A new program sent out its first round of checks to help people caring for disabled military veteran family members, with the first payment totaling more than $430,000.
“Family caregivers in Montana provide crucial support in caring for our nation’s veterans, ” said Alex Bailey, Family Caregiver Program support coordinator at VA Montana Health Care System. “This support allows the veterans to stay in their homes and communities they defended, surrounded by loved ones they fought for. ”
The program was authorized in 2010, to provide help to people caring for veterans injured in the line of duty after Sept. 11, 2001, the date of terrorist attacks in the United States that led to the U. S. “War on Terror. ”
Veterans eligible for this program are those who sustained a serious injury — including traumatic brain injury, psychological trauma or other mental disorder — and must also be in need of personal care services because of an inability to perform one or more activities of daily living and/or need supervision or protection based on symptoms or residuals of neurological impairment or injury.
To be eligible for the Program of Comprehensive Assistance for Family Caregivers, veterans must be enrolled for VA health services,
In the program, caregivers receive benefits including a monthly stipend; travel expenses, including lodging and per diem while accompanying veterans undergoing care; access to health care insurance if the caregiver is not already entitled to care or services under a health care plan; mental health services and counseling; comprehensive VA caregiver training provided by Easter Seals; and respite care, not less than 30 days per year.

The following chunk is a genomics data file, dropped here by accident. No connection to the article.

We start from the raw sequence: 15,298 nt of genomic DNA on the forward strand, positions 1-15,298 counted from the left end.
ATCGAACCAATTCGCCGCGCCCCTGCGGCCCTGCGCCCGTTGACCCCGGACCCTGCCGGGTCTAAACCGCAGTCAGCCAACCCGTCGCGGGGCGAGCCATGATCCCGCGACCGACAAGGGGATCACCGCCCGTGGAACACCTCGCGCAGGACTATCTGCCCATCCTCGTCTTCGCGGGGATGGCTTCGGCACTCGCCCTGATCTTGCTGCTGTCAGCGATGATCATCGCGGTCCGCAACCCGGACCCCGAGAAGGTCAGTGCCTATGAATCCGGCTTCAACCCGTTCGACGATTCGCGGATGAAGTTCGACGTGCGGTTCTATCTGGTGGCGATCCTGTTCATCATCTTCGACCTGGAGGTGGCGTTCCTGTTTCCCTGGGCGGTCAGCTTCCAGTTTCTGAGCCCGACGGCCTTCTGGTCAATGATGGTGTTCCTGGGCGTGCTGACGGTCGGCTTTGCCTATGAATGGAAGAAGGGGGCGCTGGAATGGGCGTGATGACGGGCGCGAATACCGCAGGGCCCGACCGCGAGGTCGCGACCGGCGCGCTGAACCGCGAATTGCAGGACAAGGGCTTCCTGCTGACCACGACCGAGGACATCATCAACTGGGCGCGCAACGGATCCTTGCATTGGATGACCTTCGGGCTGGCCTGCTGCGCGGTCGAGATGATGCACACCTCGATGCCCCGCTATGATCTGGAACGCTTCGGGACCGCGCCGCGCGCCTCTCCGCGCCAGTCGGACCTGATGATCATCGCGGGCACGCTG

In Montana, the VA sent out more than $430,000 in stipend payments to nearly 200 family caregivers of veterans in July.
These family caregivers were the first to complete their caregiver training under the program of comprehensive assistance for family caregivers.
“This is a long-awaited day for many family caregivers who diligently worked to achieve this landmark legislation to enhance services for family caregivers, ” said VA Secretary Eric K. Shinseki. “I am proud VA can now offer direct support to the loved ones who give the veterans we serve a greater quality of life by allowing them to remain at home surrounded by family and friends. ”
Since May 9, nearly 1,250 caregivers of veterans who were seriously injured in the line of duty on or after Sept. 11, 2001, have applied for the program. A core caregiver training curriculum is a required component of the program. In addition to the training, eligible family caregivers can also access mental health services and are provided health care insurance, if they are not already entitled to care or services under a health plan.
Veterans may review the criteria for eligibility and download the family caregiver program application — VA CG 10-10 — at www.caregiver.va.gov. The application enables the veteran to designate a primary family caregiver and secondary family caregivers if needed.
Montana veterans can also contact Bailey at the VA’s Fort Harrison campus at (406) 202-3062.